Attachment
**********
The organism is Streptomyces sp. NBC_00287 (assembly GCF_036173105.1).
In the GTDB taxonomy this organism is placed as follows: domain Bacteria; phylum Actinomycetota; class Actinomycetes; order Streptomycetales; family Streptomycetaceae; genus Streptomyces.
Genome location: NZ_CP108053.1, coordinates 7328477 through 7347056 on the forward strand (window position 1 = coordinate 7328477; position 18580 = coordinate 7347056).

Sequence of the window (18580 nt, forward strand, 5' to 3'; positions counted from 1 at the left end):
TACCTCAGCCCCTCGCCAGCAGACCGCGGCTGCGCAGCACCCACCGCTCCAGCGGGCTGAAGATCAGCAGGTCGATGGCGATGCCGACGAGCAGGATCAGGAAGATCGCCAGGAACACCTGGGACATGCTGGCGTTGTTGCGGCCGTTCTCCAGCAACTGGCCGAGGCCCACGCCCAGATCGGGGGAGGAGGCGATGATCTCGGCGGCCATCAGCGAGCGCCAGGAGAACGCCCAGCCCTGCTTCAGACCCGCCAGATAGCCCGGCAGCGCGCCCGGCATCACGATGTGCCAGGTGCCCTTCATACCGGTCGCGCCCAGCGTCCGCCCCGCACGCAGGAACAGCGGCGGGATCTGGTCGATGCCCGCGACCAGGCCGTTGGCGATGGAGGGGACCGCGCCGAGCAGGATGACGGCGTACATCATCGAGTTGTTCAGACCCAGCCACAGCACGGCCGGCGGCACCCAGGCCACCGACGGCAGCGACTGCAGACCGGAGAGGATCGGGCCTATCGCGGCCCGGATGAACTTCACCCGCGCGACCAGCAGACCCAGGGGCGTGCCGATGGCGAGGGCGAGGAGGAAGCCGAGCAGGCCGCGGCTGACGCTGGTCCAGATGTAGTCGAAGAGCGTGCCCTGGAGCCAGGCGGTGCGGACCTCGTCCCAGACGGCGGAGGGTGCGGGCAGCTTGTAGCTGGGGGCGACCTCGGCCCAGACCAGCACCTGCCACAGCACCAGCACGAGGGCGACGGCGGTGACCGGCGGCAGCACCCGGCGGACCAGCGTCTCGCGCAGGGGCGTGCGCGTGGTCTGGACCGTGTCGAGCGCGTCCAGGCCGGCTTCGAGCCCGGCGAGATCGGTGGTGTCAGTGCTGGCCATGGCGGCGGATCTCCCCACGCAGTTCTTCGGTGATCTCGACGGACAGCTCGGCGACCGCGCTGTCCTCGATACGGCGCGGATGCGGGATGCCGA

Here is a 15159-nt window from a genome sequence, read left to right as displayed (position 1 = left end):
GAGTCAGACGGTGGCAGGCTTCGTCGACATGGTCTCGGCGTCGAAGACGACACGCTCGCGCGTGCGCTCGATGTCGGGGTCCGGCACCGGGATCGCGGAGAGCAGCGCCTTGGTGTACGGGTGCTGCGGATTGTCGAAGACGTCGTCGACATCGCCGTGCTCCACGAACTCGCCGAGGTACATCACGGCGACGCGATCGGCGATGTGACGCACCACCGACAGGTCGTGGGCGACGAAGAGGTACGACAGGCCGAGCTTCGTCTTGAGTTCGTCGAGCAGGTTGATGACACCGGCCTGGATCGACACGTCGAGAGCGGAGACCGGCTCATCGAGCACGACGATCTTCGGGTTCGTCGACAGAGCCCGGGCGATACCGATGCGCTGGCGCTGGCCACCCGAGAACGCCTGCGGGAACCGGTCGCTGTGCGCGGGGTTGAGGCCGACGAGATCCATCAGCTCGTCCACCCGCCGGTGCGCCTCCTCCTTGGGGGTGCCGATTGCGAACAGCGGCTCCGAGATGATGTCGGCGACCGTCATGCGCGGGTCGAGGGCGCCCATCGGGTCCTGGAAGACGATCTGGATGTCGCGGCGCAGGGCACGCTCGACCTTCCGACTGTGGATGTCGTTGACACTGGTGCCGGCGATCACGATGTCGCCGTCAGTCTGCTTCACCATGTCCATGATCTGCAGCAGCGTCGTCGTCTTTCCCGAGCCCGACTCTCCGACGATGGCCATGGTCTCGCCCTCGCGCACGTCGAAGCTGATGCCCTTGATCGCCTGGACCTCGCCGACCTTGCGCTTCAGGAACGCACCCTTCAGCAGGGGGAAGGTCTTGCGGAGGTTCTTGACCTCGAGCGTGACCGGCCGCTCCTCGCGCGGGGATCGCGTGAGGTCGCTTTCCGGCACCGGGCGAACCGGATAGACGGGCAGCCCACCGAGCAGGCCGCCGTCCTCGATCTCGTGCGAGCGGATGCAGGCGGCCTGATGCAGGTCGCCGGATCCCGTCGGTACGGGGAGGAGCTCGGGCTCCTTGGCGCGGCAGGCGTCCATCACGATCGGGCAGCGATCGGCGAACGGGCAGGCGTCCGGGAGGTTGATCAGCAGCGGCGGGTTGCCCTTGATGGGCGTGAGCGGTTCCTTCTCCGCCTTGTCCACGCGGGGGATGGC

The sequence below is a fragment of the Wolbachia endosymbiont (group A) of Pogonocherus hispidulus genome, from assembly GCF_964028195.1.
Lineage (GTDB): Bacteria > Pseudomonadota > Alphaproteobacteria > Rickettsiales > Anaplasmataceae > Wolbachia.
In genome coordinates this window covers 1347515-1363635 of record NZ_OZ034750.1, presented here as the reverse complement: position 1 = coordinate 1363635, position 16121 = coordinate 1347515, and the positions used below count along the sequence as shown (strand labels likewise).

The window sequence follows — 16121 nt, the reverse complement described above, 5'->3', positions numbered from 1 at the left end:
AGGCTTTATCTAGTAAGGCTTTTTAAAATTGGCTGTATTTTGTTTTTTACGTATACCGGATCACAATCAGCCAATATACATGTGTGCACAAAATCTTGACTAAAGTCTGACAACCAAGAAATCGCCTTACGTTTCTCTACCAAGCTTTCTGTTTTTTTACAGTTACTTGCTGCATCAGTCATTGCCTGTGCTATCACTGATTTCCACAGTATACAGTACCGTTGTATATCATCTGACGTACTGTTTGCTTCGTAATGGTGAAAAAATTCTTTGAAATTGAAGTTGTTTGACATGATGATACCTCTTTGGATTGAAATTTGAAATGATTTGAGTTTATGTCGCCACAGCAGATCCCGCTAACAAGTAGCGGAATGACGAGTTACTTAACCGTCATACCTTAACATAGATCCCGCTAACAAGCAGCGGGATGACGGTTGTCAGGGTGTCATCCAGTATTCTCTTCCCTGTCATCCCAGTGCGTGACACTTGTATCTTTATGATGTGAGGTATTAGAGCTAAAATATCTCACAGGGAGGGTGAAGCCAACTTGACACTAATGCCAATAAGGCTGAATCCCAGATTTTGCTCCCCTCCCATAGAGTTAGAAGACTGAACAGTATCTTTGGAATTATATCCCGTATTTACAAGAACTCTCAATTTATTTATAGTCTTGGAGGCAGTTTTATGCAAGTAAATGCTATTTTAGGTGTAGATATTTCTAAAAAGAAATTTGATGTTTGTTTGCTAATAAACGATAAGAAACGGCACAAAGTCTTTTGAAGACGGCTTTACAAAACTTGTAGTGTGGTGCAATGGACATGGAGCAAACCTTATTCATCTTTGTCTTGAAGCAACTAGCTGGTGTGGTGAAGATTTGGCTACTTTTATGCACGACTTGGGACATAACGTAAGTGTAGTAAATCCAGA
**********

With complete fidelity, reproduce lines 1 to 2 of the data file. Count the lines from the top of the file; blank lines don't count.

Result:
The organism is Streptomyces sp. NBC_00287 (assembly GCF_036173105.1).
In the GTDB taxonomy this organism is placed as follows: domain Bacteria; phylum Actinomycetota; class Actinomycetes; order Streptomycetales; family Streptomycetaceae; genus Streptomyces.